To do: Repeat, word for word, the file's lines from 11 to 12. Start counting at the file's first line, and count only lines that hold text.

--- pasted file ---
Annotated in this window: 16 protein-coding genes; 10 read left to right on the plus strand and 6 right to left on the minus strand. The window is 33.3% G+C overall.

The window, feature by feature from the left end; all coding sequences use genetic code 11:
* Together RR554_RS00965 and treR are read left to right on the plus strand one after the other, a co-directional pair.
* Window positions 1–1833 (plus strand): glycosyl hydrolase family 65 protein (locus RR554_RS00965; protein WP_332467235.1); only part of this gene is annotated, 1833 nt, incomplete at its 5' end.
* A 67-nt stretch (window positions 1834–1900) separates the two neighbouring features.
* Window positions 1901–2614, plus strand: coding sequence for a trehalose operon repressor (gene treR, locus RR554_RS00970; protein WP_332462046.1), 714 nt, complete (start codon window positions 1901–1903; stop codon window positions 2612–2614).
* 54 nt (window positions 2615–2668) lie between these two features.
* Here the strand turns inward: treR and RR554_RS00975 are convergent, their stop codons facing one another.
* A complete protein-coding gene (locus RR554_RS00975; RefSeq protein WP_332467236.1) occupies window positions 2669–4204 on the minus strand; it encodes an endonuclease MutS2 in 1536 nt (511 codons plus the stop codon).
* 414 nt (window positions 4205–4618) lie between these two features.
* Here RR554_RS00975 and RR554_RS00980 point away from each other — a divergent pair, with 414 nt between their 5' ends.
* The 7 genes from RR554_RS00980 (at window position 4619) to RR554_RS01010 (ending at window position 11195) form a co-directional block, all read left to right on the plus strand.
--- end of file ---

* Here RR554_RS00975 and RR554_RS00980 point away from each other — a divergent pair, with 414 nt between their 5' ends.
* The 7 genes from RR554_RS00980 (at window position 4619) to RR554_RS01010 (ending at window position 11195) form a co-directional block, all read left to right on the plus strand.